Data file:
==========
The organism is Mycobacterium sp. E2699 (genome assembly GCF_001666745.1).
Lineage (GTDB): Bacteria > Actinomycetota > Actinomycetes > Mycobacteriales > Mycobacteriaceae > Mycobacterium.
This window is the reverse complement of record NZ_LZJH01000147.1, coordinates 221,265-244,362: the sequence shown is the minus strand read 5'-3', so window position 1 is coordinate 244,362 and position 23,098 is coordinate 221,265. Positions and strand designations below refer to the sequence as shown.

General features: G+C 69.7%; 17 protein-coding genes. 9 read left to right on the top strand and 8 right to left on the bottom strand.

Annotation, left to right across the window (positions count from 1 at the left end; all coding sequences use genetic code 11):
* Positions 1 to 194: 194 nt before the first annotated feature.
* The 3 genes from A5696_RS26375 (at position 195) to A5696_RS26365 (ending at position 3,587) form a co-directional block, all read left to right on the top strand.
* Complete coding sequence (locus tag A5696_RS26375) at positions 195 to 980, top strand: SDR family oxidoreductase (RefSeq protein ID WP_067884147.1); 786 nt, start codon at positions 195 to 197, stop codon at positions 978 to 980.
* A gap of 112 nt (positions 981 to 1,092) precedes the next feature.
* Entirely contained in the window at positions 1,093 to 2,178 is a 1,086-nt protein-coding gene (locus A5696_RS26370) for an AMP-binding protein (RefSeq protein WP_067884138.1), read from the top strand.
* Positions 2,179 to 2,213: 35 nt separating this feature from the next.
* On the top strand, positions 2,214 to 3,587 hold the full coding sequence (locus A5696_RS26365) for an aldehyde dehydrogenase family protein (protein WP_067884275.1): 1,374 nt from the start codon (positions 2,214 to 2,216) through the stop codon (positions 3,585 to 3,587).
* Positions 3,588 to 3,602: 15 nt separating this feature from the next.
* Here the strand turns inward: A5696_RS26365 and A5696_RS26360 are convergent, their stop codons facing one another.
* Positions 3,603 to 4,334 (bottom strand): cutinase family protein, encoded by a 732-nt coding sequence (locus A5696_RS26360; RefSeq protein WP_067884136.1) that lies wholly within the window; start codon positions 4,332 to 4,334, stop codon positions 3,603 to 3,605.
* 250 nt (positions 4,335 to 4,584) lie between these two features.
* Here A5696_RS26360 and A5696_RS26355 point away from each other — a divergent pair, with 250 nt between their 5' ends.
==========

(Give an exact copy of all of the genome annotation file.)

The organism is Mycobacterium sp. E2699 (genome assembly GCF_001666745.1).
Lineage (GTDB): Bacteria > Actinomycetota > Actinomycetes > Mycobacteriales > Mycobacteriaceae > Mycobacterium.
This window is the reverse complement of record NZ_LZJH01000147.1, coordinates 221,265-244,362: the sequence shown is the minus strand read 5'-3', so window position 1 is coordinate 244,362 and position 23,098 is coordinate 221,265. Positions and strand designations below refer to the sequence as shown.

General features: G+C 69.7%; 17 protein-coding genes. 9 read left to right on the top strand and 8 right to left on the bottom strand.

Annotation, left to right across the window (positions count from 1 at the left end; all coding sequences use genetic code 11):
* Positions 1 to 194: 194 nt before the first annotated feature.
* The 3 genes from A5696_RS26375 (at position 195) to A5696_RS26365 (ending at position 3,587) form a co-directional block, all read left to right on the top strand.
* Complete coding sequence (locus tag A5696_RS26375) at positions 195 to 980, top strand: SDR family oxidoreductase (RefSeq protein ID WP_067884147.1); 786 nt, start codon at positions 195 to 197, stop codon at positions 978 to 980.
* A gap of 112 nt (positions 981 to 1,092) precedes the next feature.
* Entirely contained in the window at positions 1,093 to 2,178 is a 1,086-nt protein-coding gene (locus A5696_RS26370) for an AMP-binding protein (RefSeq protein WP_067884138.1), read from the top strand.
* Positions 2,179 to 2,213: 35 nt separating this feature from the next.
* On the top strand, positions 2,214 to 3,587 hold the full coding sequence (locus A5696_RS26365) for an aldehyde dehydrogenase family protein (protein WP_067884275.1): 1,374 nt from the start codon (positions 2,214 to 2,216) through the stop codon (positions 3,585 to 3,587).
* Positions 3,588 to 3,602: 15 nt separating this feature from the next.
* Here the strand turns inward: A5696_RS26365 and A5696_RS26360 are convergent, their stop codons facing one another.
* Positions 3,603 to 4,334 (bottom strand): cutinase family protein, encoded by a 732-nt coding sequence (locus A5696_RS26360; RefSeq protein WP_067884136.1) that lies wholly within the window; start codon positions 4,332 to 4,334, stop codon positions 3,603 to 3,605.
* 250 nt (positions 4,335 to 4,584) lie between these two features.
* Here A5696_RS26360 and A5696_RS26355 point away from each other — a divergent pair, with 250 nt between their 5' ends.